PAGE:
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Polycarbonate, polyamide, polyphenylene sulfide added to polypropylene offering; transportation, and building and construction end uses also on the cards.

Stephen Moore

March 7, 2018

4 Min Read
Engineering thermoplastic honeycomb core materials target automotive, aerospace

EconCore is extending the capabilities of its ThermHex technology for production of high-performance lightweight thermoplastic honeycomb core materials and sandwich panels. The company, which already licenses the technology for production of polypropylene (PP) honeycombs, is now able to produce honeycombs from high performance thermoplastic. A further development enables the integrated production of organosandwich preforms with continuous fiber-reinforced skins.

EconCore’s technology uses a series of in-line, high-speed, operations to produce honeycomb structures from a single continuously extruded thermoplastic film, involving a sequence of thermoforming, folding and bonding operations.

“We have already successfully produced and tested honeycombs from several high-performance thermoplastics at our refurbished R&D facilities in Leuven, Belgium” says Tomasz Czarnecki, Chief Operating Officer at EconCore. “We have been working with various types of modified polycarbonate (PC), polyamide 66 (PA 66) and polyphenylene sulfide (PPS) and we are continuing to pursue developments with these and other high-end polymers. We are now entering the final phase of product validation and we expect to work on several application developments in automotive, aerospace, transportation, and building and construction markets this year.”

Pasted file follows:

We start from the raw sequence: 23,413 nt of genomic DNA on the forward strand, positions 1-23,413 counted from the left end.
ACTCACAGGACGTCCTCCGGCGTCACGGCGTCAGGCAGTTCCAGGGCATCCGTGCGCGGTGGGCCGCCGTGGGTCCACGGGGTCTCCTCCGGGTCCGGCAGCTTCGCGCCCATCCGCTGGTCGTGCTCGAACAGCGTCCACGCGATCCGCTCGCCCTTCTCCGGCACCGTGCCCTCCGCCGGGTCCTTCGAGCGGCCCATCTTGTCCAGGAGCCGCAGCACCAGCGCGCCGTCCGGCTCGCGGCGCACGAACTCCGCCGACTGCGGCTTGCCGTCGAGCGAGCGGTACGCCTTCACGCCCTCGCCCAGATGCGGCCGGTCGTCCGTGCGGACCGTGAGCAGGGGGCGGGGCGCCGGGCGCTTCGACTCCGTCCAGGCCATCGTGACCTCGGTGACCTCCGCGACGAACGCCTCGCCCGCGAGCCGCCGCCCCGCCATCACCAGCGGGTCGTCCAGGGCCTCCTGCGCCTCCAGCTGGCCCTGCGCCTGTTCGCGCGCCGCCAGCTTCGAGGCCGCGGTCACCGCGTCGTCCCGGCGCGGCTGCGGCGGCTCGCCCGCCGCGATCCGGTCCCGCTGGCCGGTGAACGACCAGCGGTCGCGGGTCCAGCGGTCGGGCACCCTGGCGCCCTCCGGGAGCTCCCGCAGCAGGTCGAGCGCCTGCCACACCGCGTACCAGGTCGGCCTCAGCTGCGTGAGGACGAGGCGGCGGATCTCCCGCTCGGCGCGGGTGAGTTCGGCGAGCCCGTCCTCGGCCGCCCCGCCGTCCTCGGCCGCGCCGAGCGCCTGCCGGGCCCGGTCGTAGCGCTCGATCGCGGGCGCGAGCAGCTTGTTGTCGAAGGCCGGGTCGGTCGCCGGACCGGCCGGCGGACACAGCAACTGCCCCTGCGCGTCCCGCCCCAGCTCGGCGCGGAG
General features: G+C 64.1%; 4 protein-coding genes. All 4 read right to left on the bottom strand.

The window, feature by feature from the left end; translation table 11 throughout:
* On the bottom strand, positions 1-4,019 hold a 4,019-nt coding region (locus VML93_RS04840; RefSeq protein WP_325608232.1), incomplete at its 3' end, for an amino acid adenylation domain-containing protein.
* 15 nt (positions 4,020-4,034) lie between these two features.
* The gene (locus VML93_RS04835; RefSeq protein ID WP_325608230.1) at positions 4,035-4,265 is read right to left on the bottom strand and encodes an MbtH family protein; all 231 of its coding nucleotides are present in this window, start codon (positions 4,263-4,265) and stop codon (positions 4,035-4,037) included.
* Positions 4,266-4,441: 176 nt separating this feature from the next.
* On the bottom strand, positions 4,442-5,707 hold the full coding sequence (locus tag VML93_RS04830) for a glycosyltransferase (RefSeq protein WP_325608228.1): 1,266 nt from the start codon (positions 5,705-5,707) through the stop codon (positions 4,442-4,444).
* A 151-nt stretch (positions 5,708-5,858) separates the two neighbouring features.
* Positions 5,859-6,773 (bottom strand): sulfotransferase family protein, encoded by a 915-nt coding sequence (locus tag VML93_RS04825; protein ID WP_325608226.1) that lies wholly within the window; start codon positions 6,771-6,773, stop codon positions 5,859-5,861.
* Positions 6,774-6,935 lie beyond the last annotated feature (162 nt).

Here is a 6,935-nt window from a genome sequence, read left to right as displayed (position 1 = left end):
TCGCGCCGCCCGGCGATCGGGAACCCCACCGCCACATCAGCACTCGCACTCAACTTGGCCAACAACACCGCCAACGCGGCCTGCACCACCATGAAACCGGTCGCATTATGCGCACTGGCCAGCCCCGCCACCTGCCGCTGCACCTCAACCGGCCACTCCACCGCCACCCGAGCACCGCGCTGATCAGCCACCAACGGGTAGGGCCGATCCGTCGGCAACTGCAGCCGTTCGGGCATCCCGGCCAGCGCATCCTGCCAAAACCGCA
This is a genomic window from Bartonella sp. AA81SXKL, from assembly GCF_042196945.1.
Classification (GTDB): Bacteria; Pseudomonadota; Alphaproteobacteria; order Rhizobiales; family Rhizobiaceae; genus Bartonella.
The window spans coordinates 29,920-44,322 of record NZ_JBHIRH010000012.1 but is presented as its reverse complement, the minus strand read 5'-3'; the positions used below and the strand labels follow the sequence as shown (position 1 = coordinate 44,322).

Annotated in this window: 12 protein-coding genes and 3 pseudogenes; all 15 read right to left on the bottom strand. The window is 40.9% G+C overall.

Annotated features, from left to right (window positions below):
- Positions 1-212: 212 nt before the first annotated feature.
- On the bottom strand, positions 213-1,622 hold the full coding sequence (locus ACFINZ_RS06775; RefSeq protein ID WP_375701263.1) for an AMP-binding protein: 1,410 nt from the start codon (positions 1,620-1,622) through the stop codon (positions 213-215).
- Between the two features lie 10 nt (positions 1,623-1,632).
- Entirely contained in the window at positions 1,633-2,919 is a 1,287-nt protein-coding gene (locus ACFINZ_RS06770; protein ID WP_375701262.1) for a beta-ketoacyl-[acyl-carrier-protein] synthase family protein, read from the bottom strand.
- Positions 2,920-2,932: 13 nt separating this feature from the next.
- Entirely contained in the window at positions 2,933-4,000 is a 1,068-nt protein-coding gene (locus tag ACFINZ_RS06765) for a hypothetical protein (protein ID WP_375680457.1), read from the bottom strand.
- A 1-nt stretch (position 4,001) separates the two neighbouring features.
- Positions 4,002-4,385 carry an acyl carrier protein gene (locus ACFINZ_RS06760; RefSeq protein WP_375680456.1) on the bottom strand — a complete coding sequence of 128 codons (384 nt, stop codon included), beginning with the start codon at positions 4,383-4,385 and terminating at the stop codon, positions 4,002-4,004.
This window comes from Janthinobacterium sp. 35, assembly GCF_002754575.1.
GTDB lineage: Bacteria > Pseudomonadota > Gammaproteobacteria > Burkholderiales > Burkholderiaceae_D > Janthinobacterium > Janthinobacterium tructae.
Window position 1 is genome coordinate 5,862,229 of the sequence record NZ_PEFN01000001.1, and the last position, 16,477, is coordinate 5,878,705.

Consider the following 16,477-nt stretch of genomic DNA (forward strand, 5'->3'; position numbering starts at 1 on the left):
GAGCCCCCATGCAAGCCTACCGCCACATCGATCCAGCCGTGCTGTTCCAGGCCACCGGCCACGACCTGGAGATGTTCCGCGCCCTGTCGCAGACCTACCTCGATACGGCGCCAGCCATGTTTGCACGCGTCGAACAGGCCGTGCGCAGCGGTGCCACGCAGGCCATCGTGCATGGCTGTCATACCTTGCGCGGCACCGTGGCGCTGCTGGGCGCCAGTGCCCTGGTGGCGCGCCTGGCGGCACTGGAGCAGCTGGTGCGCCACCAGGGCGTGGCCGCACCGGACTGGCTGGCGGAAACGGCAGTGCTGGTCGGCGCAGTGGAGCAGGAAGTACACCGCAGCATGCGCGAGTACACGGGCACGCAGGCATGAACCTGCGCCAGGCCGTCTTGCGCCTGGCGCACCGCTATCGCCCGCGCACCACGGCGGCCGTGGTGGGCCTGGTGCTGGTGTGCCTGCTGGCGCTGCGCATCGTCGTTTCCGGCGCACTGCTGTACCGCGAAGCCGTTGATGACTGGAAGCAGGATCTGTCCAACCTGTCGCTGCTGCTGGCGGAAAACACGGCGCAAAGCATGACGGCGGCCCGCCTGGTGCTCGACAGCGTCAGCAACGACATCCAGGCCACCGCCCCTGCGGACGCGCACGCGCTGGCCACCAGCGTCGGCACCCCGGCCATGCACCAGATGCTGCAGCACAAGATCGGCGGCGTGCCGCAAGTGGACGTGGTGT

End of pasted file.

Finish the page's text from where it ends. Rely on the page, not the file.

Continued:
EconCore’s patented technology uses a series of in-line, high-speed, operations to produce honeycomb structures from a single continuously extruded thermoplastic film. It involves a sequence of thermoforming, folding and bonding operations. ThermHex technology has the potential to work with a wide range of thermoplastic polymers to create honeycombs, whose cell size, density and thickness can be altered with simple hardware and/or process parameter adjustments. The process makes it possible to create extremely cost-effective finished composite sandwich materials by inline bonding of skins to the honeycomb.

“Today we offer honeycombs with the best performance per cost on the market. In the near future we will offer also honeycombs with the best performance per weight” adds Jochen Pflug, Chief Executive Officer at EconCore.

Thermoplastic honeycomb cores for composites provide a ratio of performance to weight that is very difficult, if not impossible, to achieve with other types of core materials. ThermHex cores are around 80% lighter than solid thermoplastic cores in use today, in such products as metal skinned- panels for transportation and building applications. The lightweight cores also have positive implications for product handling, raw material inventory, outbound logistics and installation.